[What follows is the text of an article published in The Times on this date in 2009:]
An independent inquiry into the Lockerbie bombing was called for last night by a leading human rights lawyer.
Gareth Peirce, who has represented a string of high-profile victims of miscarriage of justice, said that the forensic evidence on which the Lockerbie bomber, Abdelbaset Ali Mohmed al-Megrahi, was convicted was flawed.
The finding itself was “very, very worrying” and based the same kind of discredited forensic science that was at the heart of several notable miscarriages of justice in the ‘70s and ‘80s, she said.
“The [Lockerbie] case was founded on twin pillars: one, that al-Megrahi was linked to a charred fragment of a bomb timer; and second, his identification was ‘claimed’ by a man who could not be sure of his evidence.
“Has everyone forgotten the lessions learned of flawed scientified evidence and identification?
“The point being made by the families over 20 years is that they want to know the cause of the Lockerbie diaster. And at every turn, limitations have been put on their ability to discover it.”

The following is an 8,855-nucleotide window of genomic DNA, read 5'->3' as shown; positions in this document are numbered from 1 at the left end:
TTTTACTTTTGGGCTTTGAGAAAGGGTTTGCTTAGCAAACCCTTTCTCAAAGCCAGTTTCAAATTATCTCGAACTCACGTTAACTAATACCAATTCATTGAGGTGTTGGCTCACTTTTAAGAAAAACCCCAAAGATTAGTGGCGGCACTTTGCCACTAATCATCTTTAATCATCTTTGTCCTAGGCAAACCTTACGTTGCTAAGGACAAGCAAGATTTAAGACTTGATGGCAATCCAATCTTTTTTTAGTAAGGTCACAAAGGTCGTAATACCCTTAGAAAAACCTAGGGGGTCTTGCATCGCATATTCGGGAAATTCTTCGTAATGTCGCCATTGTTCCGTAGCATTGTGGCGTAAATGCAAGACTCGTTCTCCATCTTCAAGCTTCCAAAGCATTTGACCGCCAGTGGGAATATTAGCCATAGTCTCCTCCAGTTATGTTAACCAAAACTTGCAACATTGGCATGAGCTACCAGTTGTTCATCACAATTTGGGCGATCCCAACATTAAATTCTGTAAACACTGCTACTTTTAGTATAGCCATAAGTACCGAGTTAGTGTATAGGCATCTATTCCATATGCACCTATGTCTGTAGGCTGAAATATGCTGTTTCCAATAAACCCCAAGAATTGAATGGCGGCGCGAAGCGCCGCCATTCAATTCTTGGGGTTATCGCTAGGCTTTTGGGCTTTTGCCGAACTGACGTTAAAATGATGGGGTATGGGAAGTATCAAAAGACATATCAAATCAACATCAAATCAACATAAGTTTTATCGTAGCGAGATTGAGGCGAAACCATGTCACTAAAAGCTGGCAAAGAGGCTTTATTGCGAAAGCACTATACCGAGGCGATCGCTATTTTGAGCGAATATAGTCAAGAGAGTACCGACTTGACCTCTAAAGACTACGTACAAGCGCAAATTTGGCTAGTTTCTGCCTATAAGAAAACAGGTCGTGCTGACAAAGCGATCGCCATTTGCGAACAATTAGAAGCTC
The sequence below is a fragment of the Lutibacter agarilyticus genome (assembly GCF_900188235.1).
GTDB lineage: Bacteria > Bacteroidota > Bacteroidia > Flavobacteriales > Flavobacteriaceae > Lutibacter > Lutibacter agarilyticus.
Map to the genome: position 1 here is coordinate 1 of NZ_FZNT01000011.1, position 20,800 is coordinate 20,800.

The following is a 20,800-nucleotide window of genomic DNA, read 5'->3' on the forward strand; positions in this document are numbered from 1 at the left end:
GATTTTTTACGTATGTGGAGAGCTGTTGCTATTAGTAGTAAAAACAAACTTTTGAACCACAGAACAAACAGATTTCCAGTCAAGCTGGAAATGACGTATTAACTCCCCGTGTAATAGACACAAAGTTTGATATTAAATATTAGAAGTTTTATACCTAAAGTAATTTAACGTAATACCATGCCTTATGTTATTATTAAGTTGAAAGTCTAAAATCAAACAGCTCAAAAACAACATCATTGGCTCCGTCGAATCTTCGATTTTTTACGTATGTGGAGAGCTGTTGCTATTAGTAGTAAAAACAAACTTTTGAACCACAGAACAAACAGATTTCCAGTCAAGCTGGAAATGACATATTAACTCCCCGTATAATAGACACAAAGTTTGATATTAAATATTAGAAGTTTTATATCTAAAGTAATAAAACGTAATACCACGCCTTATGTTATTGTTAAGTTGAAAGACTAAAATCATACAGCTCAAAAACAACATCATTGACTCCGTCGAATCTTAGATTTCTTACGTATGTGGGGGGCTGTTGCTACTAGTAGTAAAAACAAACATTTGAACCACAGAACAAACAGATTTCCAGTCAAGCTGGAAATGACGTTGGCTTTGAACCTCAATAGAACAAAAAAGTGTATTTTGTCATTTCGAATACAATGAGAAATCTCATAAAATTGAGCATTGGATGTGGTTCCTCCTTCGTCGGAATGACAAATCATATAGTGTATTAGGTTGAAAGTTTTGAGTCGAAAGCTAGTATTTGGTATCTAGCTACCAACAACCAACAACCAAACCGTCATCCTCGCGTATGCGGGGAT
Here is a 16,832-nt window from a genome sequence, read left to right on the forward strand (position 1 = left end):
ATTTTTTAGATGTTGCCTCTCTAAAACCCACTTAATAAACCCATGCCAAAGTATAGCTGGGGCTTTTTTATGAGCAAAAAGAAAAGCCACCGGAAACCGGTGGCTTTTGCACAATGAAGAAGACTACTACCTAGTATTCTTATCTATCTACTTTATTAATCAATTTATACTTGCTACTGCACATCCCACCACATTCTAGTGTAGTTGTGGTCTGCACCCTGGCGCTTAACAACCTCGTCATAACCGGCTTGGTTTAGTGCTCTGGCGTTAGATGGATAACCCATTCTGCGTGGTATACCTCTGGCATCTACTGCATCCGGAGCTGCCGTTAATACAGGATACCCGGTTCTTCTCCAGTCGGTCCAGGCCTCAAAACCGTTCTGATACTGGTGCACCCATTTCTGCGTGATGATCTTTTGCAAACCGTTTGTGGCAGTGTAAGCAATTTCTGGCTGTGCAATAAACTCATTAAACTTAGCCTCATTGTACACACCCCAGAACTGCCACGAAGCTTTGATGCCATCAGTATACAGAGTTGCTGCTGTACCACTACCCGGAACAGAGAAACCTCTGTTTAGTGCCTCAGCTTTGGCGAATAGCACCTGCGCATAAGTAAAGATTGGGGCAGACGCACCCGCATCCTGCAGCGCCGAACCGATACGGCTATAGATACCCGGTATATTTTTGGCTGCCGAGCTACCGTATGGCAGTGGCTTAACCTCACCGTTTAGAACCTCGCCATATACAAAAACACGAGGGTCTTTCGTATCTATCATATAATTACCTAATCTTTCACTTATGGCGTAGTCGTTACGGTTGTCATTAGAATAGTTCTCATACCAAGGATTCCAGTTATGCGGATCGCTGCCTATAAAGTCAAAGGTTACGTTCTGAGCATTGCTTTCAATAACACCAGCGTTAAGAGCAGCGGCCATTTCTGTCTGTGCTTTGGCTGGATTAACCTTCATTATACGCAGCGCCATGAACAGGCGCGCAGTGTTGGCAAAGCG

Ms Peirce, who in a career spanning 30 years has acted for the Guildford Four, Birmingham Six and families of the Marchioness river boat disaster, was speaking at a special event in London attended by campaigners and experts including Dr Jim Swire, whose daughter Flora was among the 270 killed when Pan Am Flight 103 exploded over Lockerbie.
She said that there had been a Fatal Accident Inquiry in [1990/91], which was limited to the immediate cause of the explosion so as not to prejudice future prosecutions, she said.
Some 15 years later there was the prosecution in the Hague of two Libyans, where the family could only be present and observe. But there had never been a “proper explanation of what they want to hear.”
But a UN assessor appointed to the trial had been scathing of the judges’ verdict, she added, and of the “atmosphere of political interference that permeated the trial”.